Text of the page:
Proposal (744) to South American Classification Committee


Transfer White-lined Antbird from Percnostola to Myrmoborus



Effect on SACC: This proposal would transfer the White-lined Antbird (Percnostola lophotes) to Myrmoborus.


Background and analysis: Percnostola lophotes was described by Hellmayr and Seilern (1914) from specimens collected by Watkins in Puno, Peru. Both sexes were described. Later, Berlioz (1966) described a male thamnophilid collected in Madre de Dios, Peru, as Percnostola macrolopha. Parker (1982) mist-netted a mated pair of thamnophilids (and later collected a series) in Madre de Deus and found that the male was "nearly identical" to the male described by Berlioz and that the male described by Hellmayr and Seilern "agrees closely with female-plumaged specimens, with the exception of the blackish primary coverts of their bird, a characteristic of male lophotes," and thus presumably a subadult male. Parker then provided the first natural history information for the species. He noted that in vocalizations and behavior P. lophotes was "quite unlike" its supposed congeners, and he suggested there were similarities with Thamnophilus, Sakesphorus and Myrmeciza species. Since then, in discussion and publications (e.g., Zimmer and Isler 2003) field ornithologists have expressed doubt regarding the generic placement of P. lophotes, but a supported recommendation for its generic placement was never advanced.


In a study aimed to test the monophyly of the genus Myrmeciza, a framework of DNA-based phylogenetic relationships was prepared incorporating Myrmeciza species and their closest relatives including Percnostola and Myrmoborus species (Isler et al. 2013). Maximum-likelihood and Bayesian analysis produced similar typologies indicating with high support that P. lophotes was imbedded in a subclade consisting of Myrmoborus species and was sister to M. melanurus. This was at first a surprise (this placement had never to our knowledge had been suggested in the literature) but then became a "why hadn't we seen this” when the phylogeny was overlaid with morphological and behavioral characters (see Zimmer and Isler 2003, Isler et al 2013). Putting aside the crested look of P. lophotes, its plumage resemblance to M. melanurus is obvious, a similarity never been mentioned in the literature perhaps because of the limited and disconnected ranges of the two species. Morphometric proportions of bill and tail, which helped direct Hellmayr to place lophotes in Percnostola, are similar between Percnostola and Myrmoborus species so they are of no consequence in the shift. The lowland, near-river-edge habitat preferences of P. lophotes (with bamboo) and M. melanurus are generally similar and differ from the typically upland, often sandy-soil, habitats of Percnostola species. The domed nest of P. lophotes, placed in bamboo debris on the ground closely resembles the nest of M. leucophrys (Lebbin et al. 2007). Domed nests of Percnostola species are similar, although sometimes placed slightly above the ground.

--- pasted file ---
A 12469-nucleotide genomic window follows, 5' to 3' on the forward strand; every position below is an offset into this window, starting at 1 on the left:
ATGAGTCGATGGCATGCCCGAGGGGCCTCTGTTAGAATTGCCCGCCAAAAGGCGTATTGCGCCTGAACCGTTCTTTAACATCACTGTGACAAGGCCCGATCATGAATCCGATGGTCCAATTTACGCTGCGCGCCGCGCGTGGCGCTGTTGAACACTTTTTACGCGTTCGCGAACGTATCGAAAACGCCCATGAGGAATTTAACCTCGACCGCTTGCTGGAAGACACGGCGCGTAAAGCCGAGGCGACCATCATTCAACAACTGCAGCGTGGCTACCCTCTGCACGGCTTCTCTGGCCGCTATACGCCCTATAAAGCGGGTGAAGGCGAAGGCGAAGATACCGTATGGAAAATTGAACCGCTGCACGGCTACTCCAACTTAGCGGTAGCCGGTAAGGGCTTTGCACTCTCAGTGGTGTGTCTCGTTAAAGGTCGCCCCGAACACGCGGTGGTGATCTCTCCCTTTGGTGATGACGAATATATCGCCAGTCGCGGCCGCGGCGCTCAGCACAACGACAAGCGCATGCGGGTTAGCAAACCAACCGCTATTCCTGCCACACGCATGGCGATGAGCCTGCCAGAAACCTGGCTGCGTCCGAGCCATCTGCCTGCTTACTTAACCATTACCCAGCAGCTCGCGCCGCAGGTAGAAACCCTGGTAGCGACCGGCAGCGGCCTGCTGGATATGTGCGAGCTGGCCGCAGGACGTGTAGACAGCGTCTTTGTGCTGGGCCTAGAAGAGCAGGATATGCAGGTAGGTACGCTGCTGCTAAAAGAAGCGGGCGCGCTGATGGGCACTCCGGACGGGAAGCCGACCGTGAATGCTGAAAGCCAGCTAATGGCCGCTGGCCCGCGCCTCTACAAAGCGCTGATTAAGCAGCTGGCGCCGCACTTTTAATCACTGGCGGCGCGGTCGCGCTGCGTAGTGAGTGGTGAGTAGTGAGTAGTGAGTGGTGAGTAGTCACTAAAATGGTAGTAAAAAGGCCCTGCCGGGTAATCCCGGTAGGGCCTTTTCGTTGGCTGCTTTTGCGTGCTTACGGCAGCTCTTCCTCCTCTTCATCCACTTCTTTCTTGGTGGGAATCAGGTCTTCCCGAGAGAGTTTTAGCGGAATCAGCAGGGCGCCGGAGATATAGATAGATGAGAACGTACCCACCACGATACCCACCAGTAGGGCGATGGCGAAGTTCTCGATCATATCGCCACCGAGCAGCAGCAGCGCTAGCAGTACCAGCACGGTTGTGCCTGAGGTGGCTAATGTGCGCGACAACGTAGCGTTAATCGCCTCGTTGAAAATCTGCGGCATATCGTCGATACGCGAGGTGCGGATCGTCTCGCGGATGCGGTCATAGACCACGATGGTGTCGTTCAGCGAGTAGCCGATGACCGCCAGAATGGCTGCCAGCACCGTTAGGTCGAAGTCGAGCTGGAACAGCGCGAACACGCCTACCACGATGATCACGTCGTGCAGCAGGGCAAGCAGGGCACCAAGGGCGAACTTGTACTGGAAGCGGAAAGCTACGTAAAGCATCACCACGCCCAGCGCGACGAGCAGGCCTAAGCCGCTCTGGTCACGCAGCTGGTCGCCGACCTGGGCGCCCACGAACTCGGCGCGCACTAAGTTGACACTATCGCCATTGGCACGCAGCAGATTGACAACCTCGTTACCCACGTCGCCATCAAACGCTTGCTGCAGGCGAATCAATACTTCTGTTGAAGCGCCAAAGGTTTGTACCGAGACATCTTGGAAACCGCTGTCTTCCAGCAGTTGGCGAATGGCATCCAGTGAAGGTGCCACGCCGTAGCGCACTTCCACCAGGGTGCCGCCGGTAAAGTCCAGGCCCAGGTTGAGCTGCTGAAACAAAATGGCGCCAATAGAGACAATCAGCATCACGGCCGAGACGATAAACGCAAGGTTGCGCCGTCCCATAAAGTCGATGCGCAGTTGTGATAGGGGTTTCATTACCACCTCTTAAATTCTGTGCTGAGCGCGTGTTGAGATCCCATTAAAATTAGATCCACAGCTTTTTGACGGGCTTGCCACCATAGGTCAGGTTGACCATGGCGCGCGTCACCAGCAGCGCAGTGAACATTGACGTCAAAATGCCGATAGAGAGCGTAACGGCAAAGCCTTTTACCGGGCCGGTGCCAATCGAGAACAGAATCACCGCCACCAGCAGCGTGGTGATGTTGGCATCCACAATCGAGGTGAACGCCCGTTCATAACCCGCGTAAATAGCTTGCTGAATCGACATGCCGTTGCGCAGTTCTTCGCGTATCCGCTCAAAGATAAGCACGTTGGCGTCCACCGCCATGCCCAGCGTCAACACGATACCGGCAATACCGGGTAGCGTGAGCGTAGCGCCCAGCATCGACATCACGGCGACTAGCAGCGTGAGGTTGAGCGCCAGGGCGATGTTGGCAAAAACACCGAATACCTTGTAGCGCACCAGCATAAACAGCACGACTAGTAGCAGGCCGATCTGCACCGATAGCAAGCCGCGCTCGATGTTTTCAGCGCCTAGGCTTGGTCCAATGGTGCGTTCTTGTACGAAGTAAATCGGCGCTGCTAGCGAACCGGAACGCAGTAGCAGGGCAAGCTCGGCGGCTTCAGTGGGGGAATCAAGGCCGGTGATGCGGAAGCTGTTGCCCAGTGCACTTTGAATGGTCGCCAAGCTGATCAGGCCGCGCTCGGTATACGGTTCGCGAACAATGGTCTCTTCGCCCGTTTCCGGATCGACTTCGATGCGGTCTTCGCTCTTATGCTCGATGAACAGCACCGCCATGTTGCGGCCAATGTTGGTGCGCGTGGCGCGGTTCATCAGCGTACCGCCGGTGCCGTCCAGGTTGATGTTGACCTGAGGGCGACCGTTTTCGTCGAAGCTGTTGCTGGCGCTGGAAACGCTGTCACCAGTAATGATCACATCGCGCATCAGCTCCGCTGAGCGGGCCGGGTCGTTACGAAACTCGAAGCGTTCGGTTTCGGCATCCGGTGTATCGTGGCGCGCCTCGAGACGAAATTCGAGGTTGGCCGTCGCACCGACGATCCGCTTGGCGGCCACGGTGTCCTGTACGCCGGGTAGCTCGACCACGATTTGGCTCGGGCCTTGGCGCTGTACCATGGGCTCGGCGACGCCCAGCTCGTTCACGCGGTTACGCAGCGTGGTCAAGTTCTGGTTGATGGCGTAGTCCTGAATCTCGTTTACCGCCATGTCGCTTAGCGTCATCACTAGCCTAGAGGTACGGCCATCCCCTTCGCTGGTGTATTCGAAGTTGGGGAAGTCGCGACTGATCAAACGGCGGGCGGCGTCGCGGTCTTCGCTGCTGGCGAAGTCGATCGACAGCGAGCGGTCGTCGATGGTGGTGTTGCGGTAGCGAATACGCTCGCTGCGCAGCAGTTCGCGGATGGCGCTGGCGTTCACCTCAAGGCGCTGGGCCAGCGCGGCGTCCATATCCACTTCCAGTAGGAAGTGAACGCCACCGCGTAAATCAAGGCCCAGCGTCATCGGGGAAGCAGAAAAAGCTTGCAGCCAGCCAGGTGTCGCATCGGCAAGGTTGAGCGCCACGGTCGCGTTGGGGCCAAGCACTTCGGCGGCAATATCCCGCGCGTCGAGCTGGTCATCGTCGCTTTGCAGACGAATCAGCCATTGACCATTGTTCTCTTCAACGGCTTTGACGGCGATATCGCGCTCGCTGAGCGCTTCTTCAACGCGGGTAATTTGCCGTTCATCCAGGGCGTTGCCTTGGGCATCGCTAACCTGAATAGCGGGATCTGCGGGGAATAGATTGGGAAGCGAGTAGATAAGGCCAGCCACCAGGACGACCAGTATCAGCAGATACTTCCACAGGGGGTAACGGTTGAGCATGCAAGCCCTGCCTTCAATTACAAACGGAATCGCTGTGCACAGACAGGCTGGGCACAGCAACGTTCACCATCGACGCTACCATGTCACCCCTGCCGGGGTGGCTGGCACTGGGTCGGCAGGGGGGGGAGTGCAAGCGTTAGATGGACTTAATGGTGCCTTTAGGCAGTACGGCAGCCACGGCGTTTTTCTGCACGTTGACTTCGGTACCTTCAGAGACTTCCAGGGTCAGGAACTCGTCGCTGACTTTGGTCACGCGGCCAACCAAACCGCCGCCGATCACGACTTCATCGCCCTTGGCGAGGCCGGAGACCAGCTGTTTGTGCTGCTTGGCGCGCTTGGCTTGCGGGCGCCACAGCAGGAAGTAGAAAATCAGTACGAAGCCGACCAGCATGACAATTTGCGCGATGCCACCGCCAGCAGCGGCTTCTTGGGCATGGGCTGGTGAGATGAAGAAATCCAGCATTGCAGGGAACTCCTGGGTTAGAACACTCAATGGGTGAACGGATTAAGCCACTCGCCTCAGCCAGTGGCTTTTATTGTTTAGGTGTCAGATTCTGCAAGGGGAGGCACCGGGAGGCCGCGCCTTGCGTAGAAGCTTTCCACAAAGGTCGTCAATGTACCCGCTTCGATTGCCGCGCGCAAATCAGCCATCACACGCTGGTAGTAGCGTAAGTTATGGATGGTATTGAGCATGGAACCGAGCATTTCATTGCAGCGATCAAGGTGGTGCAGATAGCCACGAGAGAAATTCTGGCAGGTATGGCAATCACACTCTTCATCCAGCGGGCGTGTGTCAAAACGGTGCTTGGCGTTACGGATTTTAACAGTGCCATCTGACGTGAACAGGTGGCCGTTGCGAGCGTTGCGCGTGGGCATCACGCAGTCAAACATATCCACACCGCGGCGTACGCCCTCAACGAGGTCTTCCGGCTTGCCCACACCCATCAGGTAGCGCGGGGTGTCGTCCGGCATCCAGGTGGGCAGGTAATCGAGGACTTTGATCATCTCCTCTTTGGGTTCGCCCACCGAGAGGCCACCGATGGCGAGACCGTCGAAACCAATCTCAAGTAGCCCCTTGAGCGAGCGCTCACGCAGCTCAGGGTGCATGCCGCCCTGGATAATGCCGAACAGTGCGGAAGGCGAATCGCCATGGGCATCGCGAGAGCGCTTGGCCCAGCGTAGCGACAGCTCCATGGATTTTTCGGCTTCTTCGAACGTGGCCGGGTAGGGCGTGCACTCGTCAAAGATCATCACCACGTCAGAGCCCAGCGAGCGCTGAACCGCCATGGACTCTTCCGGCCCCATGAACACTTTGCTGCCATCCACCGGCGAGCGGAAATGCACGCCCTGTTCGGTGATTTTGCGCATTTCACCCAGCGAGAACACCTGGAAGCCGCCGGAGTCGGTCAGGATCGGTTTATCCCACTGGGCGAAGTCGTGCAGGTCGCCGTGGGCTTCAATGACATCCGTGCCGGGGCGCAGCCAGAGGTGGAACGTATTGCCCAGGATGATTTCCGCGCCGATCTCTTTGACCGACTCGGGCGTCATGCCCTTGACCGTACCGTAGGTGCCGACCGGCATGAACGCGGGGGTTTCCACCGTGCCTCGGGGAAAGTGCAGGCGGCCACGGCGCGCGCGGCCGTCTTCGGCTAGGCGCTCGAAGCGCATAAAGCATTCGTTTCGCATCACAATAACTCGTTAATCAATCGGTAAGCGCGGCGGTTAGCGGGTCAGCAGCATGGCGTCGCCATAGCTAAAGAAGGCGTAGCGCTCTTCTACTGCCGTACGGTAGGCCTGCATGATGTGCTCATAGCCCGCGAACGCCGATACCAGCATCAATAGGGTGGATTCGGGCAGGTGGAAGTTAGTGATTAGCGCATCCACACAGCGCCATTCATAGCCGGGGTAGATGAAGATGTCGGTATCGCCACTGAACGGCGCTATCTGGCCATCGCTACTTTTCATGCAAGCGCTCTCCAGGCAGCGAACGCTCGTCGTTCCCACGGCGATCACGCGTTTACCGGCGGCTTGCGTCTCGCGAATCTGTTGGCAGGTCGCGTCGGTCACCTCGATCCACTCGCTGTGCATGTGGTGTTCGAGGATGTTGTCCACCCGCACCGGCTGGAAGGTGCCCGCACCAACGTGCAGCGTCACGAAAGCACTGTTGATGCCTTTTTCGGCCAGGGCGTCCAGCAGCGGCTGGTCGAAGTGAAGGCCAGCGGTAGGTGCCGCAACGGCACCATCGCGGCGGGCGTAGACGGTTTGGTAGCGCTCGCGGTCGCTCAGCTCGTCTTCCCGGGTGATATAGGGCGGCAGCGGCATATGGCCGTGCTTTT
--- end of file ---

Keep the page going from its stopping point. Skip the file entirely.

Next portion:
Recommendation: We recommend a "YES" with regard to recognizing Myrmoborus lophotes.




Berlioz, J. 1966. Descriptions de deux espèces nouvelles d'oiseaux du Pérou. L'Oiseau et la Revue Française d'Ornithologie 36:13.

Hellmayr, C.E., and J. G. von Seilern. 1914. Neue Vögel aus dem tropischen Amerika. Verhandlungen der Ornithologischer Gesellschaft in Bayern 12:8792.

Isler, M. L., G. A. Bravo, and R. T. Brumfield. 2013. Taxonomic revision of Myrmeciza (Aves: Passeriformes: Thamnophilidae) into 12 genera based on phylogenetic, morphological, behavioral, and ecological data. Zootaxa 3717 (4): 469–497.

Lebbin, D. J., P. A. Hosner, M. J. Andersen, U. Valdez, and W. P. Tori. 2007. First description of nest and eggs of the White-lined antbird (Percnostola lophotes), and breeding observations of poorly known birds inhabiting Guadua bamboo in southeastern Peru. Boletín SAO 16:119–132.

Parker, T. A., III. 1982. Observations of some unusual rainforest and marsh birds in southeastern Peru. Wilson Bulletin 94:477493.

Zimmer, K. J., and M. L. Isler. 2003. Family Thamnophilidae (typical antbirds). Pages 448–681 in Handbook of the Birds of the World. Volume 8: Broadbills to Tapaculos (J. del Hoyo, A. Elliot, and D. A. Christie, Editors). Lynx Edicions, Barcelona, Spain.


Morton L. Isler, Gustavo A. Bravo, & Robb T. Brumfield, March 2017





Comments from Remsen: “YES.  Solid genetic data.  Interesting case of phenotypic similarities to congeners overwhelmed by one prominent feature on the head.”


Comments from Jaramillo: “YES.  This would make a nice article for the general birding public to illustrate how some obvious morphological features on a bird can mask equally obvious non-visual information and cloud the understanding of relationships in birds. It is an interesting story. But cutting to the chase, yes, it is clear that this species needs to be transferred to Myrmoborus.”


Comments from Zimmer: “YES.  Plumage, structure, habitat, nest architecture, vocalizations, and (if memory serves me) even stereotypical tail movements all conform with what the genetic evidence suggests.”


Comments from Areta: "YES. Clear genetic evidence supports this move and is further supported by plumage and natural history data."


Comments from Stiles: "YES.  Genetic and plumage data (except the crest) are sufficient for this transfer."


Comments from Robbins: "Yes, the genetic data leave no doubt that lophotes should be transferred to Myrmoborus."


Comments from Pacheco: "YES. Although not previously suspected, there is clear support of genetic and morphological data for this transfer."


Comments from Claramunt: "YES. The data are robust, and the solution simple."